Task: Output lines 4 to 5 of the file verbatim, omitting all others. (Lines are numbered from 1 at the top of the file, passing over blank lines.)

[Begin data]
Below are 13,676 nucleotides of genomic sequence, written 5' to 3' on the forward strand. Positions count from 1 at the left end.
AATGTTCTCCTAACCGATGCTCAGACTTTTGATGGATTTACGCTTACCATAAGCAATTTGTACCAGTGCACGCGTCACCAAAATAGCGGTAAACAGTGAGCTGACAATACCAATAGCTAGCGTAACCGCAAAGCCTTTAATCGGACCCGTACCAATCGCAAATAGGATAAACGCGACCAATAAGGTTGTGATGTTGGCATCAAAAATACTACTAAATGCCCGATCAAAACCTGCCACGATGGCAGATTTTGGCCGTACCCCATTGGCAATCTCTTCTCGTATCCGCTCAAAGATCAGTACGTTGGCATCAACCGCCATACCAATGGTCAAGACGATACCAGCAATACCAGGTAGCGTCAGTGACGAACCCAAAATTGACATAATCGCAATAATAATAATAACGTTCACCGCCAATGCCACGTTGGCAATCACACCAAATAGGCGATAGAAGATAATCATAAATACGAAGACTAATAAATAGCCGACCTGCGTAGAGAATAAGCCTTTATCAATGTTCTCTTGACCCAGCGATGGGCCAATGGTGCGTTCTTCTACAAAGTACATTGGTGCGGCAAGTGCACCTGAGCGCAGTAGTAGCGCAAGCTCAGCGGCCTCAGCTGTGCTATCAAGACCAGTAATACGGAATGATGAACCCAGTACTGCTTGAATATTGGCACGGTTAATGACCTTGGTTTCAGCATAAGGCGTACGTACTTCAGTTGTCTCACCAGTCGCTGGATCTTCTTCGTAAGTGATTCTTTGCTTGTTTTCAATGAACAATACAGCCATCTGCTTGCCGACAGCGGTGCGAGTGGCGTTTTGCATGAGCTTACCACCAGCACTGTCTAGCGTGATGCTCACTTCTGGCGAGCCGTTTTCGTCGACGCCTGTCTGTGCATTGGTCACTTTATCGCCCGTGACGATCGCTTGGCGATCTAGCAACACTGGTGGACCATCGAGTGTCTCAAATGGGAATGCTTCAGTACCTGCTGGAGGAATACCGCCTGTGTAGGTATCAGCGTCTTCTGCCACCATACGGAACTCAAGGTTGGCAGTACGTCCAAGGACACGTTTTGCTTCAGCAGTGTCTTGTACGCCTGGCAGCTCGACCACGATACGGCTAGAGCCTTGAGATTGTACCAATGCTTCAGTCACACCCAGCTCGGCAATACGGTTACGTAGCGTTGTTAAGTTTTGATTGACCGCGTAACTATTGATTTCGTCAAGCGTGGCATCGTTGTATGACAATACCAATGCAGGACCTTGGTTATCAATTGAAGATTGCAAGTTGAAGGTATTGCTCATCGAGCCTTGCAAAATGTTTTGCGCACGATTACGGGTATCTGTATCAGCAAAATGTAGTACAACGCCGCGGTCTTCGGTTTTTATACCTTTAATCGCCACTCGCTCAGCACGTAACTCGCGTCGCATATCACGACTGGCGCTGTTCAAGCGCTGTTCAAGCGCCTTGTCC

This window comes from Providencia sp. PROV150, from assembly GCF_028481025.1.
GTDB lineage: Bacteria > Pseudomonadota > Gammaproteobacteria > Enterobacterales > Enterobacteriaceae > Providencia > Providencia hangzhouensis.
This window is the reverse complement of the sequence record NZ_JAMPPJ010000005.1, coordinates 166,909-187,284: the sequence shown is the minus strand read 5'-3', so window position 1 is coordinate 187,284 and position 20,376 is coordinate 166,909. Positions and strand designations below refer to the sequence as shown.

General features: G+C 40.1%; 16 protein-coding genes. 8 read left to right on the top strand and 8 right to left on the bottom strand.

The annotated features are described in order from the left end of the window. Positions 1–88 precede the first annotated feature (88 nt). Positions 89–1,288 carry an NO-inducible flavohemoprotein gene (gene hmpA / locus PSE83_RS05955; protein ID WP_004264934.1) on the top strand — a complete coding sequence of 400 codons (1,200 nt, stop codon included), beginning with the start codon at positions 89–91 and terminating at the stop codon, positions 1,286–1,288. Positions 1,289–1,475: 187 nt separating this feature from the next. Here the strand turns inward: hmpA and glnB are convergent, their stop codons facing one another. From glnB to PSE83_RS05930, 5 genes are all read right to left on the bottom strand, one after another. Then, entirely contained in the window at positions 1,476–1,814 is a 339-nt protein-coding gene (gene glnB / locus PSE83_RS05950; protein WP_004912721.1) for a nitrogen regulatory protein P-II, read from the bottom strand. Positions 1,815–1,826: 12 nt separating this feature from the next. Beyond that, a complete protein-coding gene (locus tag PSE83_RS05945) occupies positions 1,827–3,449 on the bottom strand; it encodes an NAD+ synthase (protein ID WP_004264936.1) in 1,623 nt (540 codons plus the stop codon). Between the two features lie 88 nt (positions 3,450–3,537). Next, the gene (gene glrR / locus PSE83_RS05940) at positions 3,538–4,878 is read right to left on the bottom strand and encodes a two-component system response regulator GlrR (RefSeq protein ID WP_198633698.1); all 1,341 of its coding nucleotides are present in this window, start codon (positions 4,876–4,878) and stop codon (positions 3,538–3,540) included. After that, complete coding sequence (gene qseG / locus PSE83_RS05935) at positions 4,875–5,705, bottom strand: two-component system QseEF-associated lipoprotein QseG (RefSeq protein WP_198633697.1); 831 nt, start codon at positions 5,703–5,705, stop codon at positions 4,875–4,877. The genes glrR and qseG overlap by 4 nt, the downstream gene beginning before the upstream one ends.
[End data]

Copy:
GTDB lineage: Bacteria > Pseudomonadota > Gammaproteobacteria > Enterobacterales > Enterobacteriaceae > Providencia > Providencia hangzhouensis.
This window is the reverse complement of the sequence record NZ_JAMPPJ010000005.1, coordinates 166,909-187,284: the sequence shown is the minus strand read 5'-3', so window position 1 is coordinate 187,284 and position 20,376 is coordinate 166,909. Positions and strand designations below refer to the sequence as shown.